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Cultivating Positive Body Image and NEDAwareness Week 2022

By Zoe Hynes, Peer Health Advocate


Body Image

Body image can be a complex topic for many of us, oftentimes encompassing both positive and negative feelings which may change day to day, or even hour to hour. Research shows that people with eating disorders report higher body image dissatisfaction levels1 and the NEDA lists this as a risk factor on their website. Subsequently, working to cultivate a more positive body image can decrease this risk of developing an eating disorder. Additionally, this month is NEDA’s National Eating Disorder Awareness Week from February 20th-25th.

Five Steps to a Positive Body Image

Let’s look at some strategies for developing a more positive body image. The NEDA website includes a list of “10 steps to positive body image”2, and I have highlighted a few of these here, as well as incorporated some of my own.

  1. First on their list is to “appreciate all that your body can do.” This is a great practice, and can be incredibly individualized. You do not have to think of incredible feats of strength or stamina for this step, but instead can try keeping it really simple. Appreciate your body’s ability to breathe, in and out, all day everyday, with no thought from you. Appreciate your body’s ability to feel a good stretch. Appreciate your body’s ability to laugh and smile. Be creative and try not to overlook the smaller capabilities of your body.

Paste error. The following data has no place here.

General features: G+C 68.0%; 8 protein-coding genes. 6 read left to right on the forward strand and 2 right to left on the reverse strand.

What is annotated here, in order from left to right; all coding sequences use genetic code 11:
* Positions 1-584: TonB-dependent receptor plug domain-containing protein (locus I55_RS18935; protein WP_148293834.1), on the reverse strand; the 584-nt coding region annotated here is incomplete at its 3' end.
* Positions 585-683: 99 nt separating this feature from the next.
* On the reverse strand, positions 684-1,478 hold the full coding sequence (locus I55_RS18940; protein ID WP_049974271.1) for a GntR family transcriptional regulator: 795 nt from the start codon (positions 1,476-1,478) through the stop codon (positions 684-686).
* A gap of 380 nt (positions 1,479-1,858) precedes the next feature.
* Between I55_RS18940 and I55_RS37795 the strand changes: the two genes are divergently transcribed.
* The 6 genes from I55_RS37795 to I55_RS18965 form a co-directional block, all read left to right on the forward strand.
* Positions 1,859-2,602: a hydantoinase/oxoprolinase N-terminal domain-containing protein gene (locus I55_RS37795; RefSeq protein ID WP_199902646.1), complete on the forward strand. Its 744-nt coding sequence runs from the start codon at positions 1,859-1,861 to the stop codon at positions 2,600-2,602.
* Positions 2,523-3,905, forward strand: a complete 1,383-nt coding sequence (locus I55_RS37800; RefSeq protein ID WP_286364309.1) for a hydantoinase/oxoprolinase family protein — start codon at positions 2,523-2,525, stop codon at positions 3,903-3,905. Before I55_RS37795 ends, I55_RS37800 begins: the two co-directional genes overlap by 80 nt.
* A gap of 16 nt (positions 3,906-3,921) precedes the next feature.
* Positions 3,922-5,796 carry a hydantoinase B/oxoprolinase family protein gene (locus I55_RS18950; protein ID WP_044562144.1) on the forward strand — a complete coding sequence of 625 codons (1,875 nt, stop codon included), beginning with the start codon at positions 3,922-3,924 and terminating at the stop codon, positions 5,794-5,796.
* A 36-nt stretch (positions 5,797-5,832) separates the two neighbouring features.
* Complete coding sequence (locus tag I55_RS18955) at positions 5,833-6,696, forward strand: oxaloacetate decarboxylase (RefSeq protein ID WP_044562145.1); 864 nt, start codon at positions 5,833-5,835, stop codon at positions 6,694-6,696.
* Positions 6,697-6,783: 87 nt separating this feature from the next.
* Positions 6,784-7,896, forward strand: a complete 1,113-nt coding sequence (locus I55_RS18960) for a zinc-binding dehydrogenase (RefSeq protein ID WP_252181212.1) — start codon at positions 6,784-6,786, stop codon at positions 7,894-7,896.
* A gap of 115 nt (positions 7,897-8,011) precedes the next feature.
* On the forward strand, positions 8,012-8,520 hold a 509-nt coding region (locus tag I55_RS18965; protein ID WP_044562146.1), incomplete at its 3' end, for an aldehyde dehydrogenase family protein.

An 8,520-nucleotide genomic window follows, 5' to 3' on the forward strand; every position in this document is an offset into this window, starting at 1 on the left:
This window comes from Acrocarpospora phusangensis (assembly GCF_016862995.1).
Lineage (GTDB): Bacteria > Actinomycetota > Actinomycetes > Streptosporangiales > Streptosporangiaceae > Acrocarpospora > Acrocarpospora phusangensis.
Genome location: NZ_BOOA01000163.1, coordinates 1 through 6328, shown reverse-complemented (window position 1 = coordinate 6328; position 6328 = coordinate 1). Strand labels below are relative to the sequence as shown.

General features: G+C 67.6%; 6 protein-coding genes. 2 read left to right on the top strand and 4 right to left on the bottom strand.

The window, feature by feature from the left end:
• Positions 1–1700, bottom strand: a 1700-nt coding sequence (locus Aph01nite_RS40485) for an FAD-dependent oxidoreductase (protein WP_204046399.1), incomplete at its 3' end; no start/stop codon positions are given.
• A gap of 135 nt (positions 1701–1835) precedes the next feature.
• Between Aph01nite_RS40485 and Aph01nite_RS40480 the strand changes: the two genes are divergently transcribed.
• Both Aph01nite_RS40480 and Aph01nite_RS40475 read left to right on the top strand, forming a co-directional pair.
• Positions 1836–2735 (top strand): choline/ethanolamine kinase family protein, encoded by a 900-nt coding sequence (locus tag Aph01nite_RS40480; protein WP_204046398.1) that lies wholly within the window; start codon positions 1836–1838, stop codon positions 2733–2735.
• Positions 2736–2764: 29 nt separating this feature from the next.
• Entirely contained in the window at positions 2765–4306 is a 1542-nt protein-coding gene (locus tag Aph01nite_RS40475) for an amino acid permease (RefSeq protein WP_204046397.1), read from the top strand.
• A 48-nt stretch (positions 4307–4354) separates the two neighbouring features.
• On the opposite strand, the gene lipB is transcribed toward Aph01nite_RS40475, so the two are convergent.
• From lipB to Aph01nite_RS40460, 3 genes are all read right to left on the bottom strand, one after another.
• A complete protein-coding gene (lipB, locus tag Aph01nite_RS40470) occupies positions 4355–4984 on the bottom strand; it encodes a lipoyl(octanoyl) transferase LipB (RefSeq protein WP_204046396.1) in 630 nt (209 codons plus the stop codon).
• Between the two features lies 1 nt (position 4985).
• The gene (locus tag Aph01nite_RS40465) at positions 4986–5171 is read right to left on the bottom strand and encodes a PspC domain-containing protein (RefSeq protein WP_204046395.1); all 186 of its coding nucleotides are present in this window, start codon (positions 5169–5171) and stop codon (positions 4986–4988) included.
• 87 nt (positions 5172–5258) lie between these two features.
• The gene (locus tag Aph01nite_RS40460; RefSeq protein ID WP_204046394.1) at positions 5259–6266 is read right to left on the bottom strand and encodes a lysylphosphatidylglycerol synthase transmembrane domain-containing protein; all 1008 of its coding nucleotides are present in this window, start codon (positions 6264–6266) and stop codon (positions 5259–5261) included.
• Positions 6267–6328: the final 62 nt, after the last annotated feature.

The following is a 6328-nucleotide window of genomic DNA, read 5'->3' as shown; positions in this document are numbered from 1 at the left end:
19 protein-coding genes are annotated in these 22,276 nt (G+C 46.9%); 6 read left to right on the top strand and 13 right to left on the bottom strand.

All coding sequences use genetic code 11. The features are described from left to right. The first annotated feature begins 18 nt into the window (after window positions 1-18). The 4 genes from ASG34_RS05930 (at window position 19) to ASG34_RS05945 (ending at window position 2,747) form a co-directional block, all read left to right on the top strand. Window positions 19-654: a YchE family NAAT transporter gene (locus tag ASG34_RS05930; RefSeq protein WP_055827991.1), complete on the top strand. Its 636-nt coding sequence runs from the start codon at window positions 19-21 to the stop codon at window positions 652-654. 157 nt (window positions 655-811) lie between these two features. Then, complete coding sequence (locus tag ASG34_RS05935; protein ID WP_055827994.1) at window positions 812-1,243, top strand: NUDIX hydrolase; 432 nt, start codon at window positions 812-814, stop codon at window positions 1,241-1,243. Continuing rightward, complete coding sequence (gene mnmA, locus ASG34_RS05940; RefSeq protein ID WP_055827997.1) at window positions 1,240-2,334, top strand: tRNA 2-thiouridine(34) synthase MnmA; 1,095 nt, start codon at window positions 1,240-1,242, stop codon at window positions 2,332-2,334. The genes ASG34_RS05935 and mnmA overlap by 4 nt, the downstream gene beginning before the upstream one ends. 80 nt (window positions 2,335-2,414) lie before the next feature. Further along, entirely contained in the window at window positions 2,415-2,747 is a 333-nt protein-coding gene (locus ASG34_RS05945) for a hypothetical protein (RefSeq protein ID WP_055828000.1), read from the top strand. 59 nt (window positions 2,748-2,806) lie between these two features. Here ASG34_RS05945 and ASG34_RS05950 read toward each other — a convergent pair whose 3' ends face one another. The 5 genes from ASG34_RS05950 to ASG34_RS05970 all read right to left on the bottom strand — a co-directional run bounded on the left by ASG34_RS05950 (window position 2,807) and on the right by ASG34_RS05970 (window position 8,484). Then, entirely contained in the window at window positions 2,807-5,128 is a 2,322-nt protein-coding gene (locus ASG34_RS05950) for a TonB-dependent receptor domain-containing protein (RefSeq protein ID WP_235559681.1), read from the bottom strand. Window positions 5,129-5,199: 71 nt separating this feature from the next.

2. Another step they list is to “wear clothes that are comfortable and that make you feel good about your body.” Is there any discomfort like wearing something that does not quite fit right? We become infinitely more self-conscious and self-objectifying, constantly imagining how others are viewing us. When we find ourselves in this situation, we are unable to be fully present in our interactions and activities for the day, instead becoming wrapped up in how we look. Taking the time to ensure you are wearing well fitting clothes that you feel confident in can thus make a big difference.
  3. A third step from my own experience is to engage in physical activity that you enjoy and feels good. Being active is a great way to get back in touch with your body, and it is especially important to emphasize the joyful nature of moving our bodies. I love to practice yoga and go on walks in nature. Maybe you have a sport you love to play, or you want to try a dance class, or maybe you want to go ice skating on Wilson Quad. Whatever it is, give it a try the next time you are feeling stuck in your head about body image, as this practice will again assist you in focusing more on what your body is capable of and less on appearance.
  4. Another step which I have found incredibly helpful is to be aware of your own thoughts about your body. Many of us are our own harshest critics, and what we find acceptable for other people, suddenly does not apply to us. Whenever you find yourself criticizing your appearance in any way, take a step back. You can ask yourself, “Is this helpful to me?” or “Is this a justified remark?” I usually find the answer to both of these questions to be “No.” Additionally, a good rule of thumb can be that if you would not say it to a close friend, you should not say it to yourself. A lot of time just becoming aware of how incessantly self critical we can be, and reducing or stopping that can benefit our body image immensely. You could even go a step further and replace these thoughts with positive ones for greater effect.